Side Sleepers

About 54% of people report sleeping on their side or in the lateral position. And I’d say, most people have this correct as it’s the position with the most benefits and least downsides. It’s the best position for people suffering with lower back pain. It’s a solid position for the hips and knees as well if you place a pillow between your legs/knees which I recommend. And it’s not bad for the upper back, shoulders, and neck with the proper pillow choice. Sleeping on your left side is the best position for people with digestive issues like GERD and for pregnant women while sleeping on your right side is the best position for blood circulation and heart issues. And either side has been shown to be beneficial for snoring and sleep apnea.

There were a few downsides to side sleepers but luckily most are preventable. As I mentioned, without proper pillow usage at the knees and neck, your body can become twisted and tilted which isn’t great for your spine. Also, some people tend to sleep in a fetal position, curled up tightly, which can lead to joint stiffness in the morning. But, if you lay in a more relaxed lateral position, you shouldn’t experience this joint stiffness. And lastly, gravity is pushing your skin away from your face while half of your face is pressed into a pillow which can cause wrinkles. But, besides that, the side sleeper position does appear to have the most benefits and least critical downsides making it my position of choice.

Pillow or No Pillow?

But let’s not forget about a pillow as this does play a critical factor in maintaining optimal sleep posture. If you decide to skip my advice and maintain a stomach sleeping position, then using no pillow or a very low pillow is usually best. For back sleepers, a low contoured pillow has been shown to have impressive results in maintaining the natural curvature in the neck. And for side sleepers, a higher or stiffer pillow is recommended as your head is further away from the mattress. But the priority with any pillow selection is to keep the head and neck in a neutral position not tilted up or down. This will help prevent upper back, neck, and shoulder pain. After that, a pillow that stays cool in temperature is also recommended. An orthopedic pillow usually proves best at this where memory foam and feather pillows can struggle. In the end, everyone’s bone structure and preference is different and its best to find a pillow that’s most comfortable for you.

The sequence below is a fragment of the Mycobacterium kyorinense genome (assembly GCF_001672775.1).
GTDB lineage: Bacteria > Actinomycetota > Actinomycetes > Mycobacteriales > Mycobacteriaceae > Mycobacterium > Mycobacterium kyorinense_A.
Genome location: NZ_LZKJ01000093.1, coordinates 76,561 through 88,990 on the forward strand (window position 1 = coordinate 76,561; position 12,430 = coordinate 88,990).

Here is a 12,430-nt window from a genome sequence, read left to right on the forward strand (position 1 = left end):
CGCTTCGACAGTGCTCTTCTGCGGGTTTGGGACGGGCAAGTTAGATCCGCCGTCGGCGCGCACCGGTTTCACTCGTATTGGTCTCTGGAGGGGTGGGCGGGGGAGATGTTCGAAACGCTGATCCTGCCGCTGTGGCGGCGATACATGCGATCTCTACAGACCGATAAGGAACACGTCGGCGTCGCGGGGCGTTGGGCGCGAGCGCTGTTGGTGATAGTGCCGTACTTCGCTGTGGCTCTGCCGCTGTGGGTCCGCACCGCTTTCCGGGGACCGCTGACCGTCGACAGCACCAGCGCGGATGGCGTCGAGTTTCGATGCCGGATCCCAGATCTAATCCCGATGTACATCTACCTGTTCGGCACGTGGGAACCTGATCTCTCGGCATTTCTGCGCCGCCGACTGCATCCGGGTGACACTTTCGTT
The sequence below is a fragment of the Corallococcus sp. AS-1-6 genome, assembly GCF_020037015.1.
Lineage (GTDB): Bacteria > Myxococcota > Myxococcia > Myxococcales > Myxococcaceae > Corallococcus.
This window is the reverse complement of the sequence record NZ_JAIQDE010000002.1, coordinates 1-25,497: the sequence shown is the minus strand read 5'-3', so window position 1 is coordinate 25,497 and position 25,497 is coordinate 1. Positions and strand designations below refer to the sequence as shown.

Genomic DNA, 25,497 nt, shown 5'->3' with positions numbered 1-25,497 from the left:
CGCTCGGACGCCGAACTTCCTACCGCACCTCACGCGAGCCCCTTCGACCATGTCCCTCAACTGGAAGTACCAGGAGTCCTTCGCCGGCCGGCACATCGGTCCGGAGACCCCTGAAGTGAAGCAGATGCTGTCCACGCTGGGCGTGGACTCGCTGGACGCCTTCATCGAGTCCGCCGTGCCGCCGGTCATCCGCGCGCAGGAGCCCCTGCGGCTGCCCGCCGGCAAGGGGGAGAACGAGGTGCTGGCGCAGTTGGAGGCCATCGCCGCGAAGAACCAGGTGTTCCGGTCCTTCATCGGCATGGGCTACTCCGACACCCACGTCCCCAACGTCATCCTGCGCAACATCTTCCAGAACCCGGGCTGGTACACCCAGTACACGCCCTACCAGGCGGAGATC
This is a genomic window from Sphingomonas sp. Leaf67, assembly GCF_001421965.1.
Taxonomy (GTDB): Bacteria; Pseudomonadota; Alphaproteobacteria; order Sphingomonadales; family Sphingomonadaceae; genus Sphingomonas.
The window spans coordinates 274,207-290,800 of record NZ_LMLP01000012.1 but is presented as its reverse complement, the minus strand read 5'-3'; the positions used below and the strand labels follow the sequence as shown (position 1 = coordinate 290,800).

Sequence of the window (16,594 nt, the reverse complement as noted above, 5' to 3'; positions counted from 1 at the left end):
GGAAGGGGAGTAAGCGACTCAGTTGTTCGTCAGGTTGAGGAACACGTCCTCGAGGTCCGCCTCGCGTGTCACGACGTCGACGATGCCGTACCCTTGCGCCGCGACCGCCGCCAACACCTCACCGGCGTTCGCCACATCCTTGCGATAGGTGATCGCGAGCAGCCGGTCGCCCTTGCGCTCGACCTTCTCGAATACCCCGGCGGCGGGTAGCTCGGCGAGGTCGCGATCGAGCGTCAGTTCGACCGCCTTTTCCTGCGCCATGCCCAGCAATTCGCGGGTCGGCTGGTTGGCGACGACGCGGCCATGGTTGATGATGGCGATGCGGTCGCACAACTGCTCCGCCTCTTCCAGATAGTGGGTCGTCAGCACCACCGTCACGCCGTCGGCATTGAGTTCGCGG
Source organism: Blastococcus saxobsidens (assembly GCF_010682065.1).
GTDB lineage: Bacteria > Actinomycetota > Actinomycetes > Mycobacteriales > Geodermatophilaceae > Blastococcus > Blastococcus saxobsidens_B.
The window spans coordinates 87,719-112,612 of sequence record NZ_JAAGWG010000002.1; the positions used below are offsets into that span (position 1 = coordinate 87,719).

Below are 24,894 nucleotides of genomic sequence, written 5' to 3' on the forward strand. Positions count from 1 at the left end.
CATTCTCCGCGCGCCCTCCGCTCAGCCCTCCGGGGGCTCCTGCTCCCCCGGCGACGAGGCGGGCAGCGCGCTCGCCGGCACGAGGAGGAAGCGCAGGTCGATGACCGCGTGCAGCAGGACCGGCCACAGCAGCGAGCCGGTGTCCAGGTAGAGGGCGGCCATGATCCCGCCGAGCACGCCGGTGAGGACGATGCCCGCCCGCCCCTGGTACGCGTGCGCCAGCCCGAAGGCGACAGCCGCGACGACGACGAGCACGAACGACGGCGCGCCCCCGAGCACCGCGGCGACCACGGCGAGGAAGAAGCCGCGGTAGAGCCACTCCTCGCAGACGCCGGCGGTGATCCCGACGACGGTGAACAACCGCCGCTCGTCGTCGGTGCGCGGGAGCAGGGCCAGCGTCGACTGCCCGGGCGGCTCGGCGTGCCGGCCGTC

Final Thoughts

With all that being said, I must give the win to side sleepers. It’s my position of choice and one of the best positions for snoring and sleep apnea. And with proper pillow usage, it’s great for spinal alignment which leads to healthy knees, hips, back, shoulders, and neck. And then it comes down to which side do I feel is best to sleep on. The left side or right side? So, I think you can mitigate the digestive advantage the left side has by eating a healthy diet and not eating a few hours before bedtime. And since I don’t plan on being pregnant, that leaves the right side with the slight advantage for blood circulation and heart health. But I can still see there being benefits of sleeping on the left side or right side that I’m just not aware of or haven’t been studied. Therefore, I split my times sleeping on each side to hopefully get the benefits of both but prefer my right side ~70% of the time.

Either way, I hope this scratches that dire itch you had in determining the optimal sleep posture for health and happiness.

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Hey, I am Brandon Zerbe

Welcome to myHealthSciences! My goal has always been to increase quality-of-life with healthy habits that are sustainable, efficient, and effective. I do this by covering topics like Fitness, Nutrition, Sleep, Cognition, Finance and Minimalism. You can read more about me here.